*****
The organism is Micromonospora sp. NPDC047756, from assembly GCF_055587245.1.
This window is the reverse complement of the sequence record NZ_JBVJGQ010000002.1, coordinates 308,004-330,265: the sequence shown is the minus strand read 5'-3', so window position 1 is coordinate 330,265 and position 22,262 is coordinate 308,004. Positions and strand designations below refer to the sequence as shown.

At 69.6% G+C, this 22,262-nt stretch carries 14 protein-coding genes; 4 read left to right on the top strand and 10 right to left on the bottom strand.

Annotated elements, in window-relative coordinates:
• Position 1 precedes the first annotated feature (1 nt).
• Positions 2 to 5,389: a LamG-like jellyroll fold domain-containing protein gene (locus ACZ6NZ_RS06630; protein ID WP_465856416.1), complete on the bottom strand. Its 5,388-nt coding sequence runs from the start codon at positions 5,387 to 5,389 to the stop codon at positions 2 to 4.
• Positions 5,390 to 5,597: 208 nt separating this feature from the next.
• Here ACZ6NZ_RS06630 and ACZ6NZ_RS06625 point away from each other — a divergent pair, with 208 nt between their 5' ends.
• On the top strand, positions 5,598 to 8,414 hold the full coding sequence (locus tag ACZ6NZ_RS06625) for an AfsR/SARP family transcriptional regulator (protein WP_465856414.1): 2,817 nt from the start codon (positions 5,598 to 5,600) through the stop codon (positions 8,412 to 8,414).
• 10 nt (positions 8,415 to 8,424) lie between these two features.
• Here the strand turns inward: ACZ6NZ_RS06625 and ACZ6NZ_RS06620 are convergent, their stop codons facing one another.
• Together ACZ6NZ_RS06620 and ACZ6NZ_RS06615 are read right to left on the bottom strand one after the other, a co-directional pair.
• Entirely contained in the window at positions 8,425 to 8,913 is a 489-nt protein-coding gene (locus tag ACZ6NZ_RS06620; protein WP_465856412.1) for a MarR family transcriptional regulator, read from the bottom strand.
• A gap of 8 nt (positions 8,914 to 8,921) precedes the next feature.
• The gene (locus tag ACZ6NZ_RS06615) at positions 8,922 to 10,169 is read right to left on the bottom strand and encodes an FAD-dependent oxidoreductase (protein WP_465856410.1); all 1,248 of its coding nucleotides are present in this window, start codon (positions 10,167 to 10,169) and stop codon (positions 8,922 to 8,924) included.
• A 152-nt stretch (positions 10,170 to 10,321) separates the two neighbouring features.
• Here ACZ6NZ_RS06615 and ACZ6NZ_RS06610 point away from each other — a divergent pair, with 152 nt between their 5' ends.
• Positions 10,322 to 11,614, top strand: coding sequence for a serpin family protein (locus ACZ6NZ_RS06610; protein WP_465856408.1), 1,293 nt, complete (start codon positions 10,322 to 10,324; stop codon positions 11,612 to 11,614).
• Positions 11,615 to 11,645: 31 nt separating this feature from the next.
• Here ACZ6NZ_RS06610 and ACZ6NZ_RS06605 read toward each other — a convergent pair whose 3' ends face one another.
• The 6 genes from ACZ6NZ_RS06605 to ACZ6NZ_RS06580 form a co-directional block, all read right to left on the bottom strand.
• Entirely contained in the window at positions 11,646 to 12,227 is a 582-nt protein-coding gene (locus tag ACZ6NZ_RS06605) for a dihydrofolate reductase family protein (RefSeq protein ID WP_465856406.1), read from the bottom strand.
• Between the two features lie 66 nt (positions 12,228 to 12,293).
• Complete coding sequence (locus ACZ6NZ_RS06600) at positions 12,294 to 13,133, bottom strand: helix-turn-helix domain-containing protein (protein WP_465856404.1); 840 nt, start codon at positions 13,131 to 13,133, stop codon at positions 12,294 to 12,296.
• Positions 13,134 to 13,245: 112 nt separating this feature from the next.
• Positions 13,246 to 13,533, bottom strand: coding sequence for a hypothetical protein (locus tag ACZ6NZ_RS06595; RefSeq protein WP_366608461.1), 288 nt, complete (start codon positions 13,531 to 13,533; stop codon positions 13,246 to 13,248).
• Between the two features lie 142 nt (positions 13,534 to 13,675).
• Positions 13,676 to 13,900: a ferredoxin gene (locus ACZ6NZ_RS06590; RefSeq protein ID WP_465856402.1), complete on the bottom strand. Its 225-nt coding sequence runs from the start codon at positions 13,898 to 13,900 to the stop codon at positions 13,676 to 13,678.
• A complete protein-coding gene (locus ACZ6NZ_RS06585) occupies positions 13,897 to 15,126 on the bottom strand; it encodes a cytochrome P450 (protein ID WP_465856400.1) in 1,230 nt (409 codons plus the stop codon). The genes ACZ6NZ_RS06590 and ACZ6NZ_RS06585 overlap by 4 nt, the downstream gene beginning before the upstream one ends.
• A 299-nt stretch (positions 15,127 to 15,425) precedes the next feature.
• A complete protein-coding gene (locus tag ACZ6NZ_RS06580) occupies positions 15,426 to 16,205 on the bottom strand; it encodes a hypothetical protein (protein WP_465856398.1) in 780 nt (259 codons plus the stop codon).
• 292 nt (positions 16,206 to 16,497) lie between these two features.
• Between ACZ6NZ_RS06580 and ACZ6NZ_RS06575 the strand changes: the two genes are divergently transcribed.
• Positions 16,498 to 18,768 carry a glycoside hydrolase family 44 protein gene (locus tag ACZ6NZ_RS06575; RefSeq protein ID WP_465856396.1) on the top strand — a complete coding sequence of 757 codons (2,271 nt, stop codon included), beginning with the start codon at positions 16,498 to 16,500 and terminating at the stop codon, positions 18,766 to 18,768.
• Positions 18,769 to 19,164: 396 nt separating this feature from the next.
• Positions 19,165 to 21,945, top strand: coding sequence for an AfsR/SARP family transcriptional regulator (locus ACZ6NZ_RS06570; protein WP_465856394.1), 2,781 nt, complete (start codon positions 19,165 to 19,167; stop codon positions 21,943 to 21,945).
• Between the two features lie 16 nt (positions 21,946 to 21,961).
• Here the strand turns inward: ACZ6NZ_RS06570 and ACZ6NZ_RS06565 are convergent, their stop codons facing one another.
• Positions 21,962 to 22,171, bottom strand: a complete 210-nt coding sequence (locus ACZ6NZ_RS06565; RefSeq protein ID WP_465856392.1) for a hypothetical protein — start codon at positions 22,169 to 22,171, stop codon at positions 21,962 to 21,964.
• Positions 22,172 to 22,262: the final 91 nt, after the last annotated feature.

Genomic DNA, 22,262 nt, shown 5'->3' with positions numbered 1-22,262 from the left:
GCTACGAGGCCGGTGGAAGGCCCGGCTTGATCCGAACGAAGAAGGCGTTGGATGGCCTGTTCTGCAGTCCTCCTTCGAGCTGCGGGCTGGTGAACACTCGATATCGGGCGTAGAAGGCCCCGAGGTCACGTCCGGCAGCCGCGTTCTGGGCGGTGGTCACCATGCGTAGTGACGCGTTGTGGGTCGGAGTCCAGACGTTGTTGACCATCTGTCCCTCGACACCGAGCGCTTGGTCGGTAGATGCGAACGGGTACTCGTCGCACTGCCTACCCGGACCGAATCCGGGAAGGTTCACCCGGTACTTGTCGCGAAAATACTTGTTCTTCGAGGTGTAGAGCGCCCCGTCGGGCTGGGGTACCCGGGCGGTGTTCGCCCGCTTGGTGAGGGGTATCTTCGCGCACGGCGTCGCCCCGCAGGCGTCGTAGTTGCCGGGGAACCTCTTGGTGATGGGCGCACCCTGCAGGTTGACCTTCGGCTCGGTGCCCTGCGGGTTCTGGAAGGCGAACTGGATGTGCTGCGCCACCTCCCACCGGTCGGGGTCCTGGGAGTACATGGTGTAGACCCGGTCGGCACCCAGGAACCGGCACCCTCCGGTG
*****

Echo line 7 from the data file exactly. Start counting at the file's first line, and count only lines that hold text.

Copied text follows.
• Positions 5,390 to 5,597: 208 nt separating this feature from the next.